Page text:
Any startup needs to ship quickly and frequently new features and changes to customers. There are two approaches you can take: Constant Hacking vs. Continuous Integration & Continuous Deployment backed by Automated Testing. At the beginning, while your business is still small and your app is relatively simple, you can certainly hack your way to the next feature as quickly as possible. Make the changes on the fly, apply them directly to production and have your customers do most of the testing. This will not work in the long term, and especially not after you start scaling.

  • Practice continuous integration (CI) by integrating any code change early and often to the main branch, rather waiting for the release date to merge all changes in bulk. After each commit/push, the automated tests will run, notifying the developers if anything broke. This will avoid things going horribly wrong at the release date.
  • Deploy to production automatically as early as possible in small batches using continuous deployment (CD). With this approach a new feature can go live in minutes after you’ve finished working on it.

Security

Most probably you will not invest heavily in security before you have a product that customers need. There are few practices though to be considered that will help you in the long run. You don’t have to buy expensive security tools or penetration tests. Just start by being mindful of your product security aspects and follow security best practices in how you develop and deploy your app. One of the most important recommendations is the principle of least privilege: whether an employee, user, app or server, only allocate to anybody and anything the bare minimum privileges necessary to perform its function.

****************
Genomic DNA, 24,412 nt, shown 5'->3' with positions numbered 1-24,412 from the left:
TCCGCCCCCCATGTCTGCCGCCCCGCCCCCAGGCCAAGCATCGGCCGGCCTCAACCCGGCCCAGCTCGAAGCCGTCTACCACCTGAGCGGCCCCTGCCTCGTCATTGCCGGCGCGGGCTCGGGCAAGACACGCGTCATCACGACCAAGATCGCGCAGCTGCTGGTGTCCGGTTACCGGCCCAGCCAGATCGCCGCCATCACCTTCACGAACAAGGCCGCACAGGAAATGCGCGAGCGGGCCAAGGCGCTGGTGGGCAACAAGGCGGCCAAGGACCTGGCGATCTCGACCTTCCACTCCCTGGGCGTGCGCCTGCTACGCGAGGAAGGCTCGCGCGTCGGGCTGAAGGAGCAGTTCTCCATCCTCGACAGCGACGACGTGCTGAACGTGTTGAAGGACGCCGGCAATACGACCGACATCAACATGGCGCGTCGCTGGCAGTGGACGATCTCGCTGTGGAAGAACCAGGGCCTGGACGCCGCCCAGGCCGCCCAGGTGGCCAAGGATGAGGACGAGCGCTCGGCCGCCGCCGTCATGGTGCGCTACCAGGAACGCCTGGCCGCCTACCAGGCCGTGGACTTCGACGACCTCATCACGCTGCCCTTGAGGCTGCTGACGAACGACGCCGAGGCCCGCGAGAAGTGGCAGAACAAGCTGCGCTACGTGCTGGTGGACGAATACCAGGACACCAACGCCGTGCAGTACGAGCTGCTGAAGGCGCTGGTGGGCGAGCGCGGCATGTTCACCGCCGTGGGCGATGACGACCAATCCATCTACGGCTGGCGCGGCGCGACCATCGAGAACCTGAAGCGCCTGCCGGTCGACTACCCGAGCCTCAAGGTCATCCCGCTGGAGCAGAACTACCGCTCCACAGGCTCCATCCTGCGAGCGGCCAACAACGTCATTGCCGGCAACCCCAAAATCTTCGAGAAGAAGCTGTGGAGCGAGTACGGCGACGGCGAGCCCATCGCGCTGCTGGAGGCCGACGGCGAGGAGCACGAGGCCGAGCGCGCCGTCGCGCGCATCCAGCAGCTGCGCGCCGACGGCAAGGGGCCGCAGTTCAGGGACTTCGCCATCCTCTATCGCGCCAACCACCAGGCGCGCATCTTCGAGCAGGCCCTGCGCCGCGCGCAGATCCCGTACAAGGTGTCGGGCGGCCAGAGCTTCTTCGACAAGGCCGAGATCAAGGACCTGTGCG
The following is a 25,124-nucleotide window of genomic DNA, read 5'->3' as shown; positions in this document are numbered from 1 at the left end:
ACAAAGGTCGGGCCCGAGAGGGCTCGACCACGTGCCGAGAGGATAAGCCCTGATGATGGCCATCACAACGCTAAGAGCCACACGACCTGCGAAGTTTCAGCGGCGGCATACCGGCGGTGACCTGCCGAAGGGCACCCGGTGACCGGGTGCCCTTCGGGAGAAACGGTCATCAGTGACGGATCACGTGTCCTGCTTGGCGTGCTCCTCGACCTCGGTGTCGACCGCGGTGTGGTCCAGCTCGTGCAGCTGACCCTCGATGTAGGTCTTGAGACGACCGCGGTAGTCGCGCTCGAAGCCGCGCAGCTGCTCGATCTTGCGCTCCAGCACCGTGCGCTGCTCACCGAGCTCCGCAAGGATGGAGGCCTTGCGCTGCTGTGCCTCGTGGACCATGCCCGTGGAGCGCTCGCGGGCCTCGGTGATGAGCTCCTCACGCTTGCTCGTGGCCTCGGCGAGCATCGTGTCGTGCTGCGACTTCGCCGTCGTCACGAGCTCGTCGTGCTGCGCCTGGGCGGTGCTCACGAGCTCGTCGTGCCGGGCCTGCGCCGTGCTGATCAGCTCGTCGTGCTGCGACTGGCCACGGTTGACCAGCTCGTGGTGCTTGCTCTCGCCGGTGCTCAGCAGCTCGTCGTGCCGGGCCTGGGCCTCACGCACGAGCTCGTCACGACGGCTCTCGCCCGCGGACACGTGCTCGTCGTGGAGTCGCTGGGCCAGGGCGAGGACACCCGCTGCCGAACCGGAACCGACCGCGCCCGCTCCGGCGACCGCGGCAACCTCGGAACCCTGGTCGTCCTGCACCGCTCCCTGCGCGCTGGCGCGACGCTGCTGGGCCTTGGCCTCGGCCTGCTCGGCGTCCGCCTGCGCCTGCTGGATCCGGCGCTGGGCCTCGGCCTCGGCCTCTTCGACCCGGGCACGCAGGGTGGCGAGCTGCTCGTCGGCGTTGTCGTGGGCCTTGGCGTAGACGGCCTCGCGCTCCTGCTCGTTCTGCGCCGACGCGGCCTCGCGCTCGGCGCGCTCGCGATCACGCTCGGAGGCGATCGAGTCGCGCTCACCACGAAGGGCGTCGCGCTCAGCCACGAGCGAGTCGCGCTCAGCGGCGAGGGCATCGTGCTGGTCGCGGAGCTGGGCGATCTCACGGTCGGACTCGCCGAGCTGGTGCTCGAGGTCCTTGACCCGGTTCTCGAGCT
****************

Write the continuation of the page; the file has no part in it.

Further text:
• Use strict firewall rules for each component
  • Keep your libraries and app dependencies up to date, upgrade them regularly
  • Use encryption all the time for data at rest (database) and in motion (HTTPS for REST APIs)
  • If you can afford them, use security tools to monitor your app, such as: Vulnerability Management software, Intrusion Detection and Intrusion Prevention

Build a stack that fuels your business growth

Whether you achieved product-market fit or not, your only chance of survival and growth is to keep listening to what your customers need and constantly deliver value to them. You can do this in an ad hoc manner, throwing feature after feature, or build an integrated system that works for you, instead of against you. The technical stack of a scalable and secure SaaS product is complex and includes many components that need to work together like an orchestra to provide a good customer experience.

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Amit Cohen

Amit Cohen

Im a technical product professional and AWS SA with hands-on expertise crating products from incubation to multi million $$$. During my career as product manag